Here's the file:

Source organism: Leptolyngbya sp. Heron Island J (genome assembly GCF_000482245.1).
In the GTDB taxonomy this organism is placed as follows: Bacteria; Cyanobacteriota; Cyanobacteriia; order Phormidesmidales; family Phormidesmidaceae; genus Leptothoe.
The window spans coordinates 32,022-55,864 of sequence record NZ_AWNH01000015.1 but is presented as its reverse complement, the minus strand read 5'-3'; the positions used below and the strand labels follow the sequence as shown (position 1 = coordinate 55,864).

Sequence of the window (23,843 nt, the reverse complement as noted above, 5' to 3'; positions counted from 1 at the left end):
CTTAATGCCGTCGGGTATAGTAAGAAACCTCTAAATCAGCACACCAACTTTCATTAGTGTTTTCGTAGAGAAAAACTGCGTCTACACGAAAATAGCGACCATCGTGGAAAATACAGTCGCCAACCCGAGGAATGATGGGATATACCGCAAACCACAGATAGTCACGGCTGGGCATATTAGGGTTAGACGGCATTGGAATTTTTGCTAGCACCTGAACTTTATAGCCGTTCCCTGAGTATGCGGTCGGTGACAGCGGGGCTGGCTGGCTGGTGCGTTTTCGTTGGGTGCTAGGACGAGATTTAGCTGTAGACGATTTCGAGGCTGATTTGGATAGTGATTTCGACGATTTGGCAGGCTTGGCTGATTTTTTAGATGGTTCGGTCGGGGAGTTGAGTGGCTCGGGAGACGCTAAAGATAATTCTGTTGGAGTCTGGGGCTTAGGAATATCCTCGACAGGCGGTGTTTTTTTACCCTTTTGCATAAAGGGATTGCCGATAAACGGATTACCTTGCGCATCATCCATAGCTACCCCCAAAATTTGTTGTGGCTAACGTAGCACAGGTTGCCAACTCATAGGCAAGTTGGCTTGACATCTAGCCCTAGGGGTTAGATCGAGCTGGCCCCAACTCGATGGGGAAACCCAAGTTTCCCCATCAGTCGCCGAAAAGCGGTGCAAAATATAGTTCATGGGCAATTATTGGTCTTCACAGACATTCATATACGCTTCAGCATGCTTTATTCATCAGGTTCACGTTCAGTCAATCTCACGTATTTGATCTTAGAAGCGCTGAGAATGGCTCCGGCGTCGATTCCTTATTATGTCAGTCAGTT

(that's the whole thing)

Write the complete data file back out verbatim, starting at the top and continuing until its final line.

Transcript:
Source organism: Leptolyngbya sp. Heron Island J (genome assembly GCF_000482245.1).
In the GTDB taxonomy this organism is placed as follows: Bacteria; Cyanobacteriota; Cyanobacteriia; order Phormidesmidales; family Phormidesmidaceae; genus Leptothoe.
The window spans coordinates 32,022-55,864 of sequence record NZ_AWNH01000015.1 but is presented as its reverse complement, the minus strand read 5'-3'; the positions used below and the strand labels follow the sequence as shown (position 1 = coordinate 55,864).

Sequence of the window (23,843 nt, the reverse complement as noted above, 5' to 3'; positions counted from 1 at the left end):
CTTAATGCCGTCGGGTATAGTAAGAAACCTCTAAATCAGCACACCAACTTTCATTAGTGTTTTCGTAGAGAAAAACTGCGTCTACACGAAAATAGCGACCATCGTGGAAAATACAGTCGCCAACCCGAGGAATGATGGGATATACCGCAAACCACAGATAGTCACGGCTGGGCATATTAGGGTTAGACGGCATTGGAATTTTTGCTAGCACCTGAACTTTATAGCCGTTCCCTGAGTATGCGGTCGGTGACAGCGGGGCTGGCTGGCTGGTGCGTTTTCGTTGGGTGCTAGGACGAGATTTAGCTGTAGACGATTTCGAGGCTGATTTGGATAGTGATTTCGACGATTTGGCAGGCTTGGCTGATTTTTTAGATGGTTCGGTCGGGGAGTTGAGTGGCTCGGGAGACGCTAAAGATAATTCTGTTGGAGTCTGGGGCTTAGGAATATCCTCGACAGGCGGTGTTTTTTTACCCTTTTGCATAAAGGGATTGCCGATAAACGGATTACCTTGCGCATCATCCATAGCTACCCCCAAAATTTGTTGTGGCTAACGTAGCACAGGTTGCCAACTCATAGGCAAGTTGGCTTGACATCTAGCCCTAGGGGTTAGATCGAGCTGGCCCCAACTCGATGGGGAAACCCAAGTTTCCCCATCAGTCGCCGAAAAGCGGTGCAAAATATAGTTCATGGGCAATTATTGGTCTTCACAGACATTCATATACGCTTCAGCATGCTTTATTCATCAGGTTCACGTTCAGTCAATCTCACGTATTTGATCTTAGAAGCGCTGAGAATGGCTCCGGCGTCGATTCCTTATTATGTCAGTCAGTT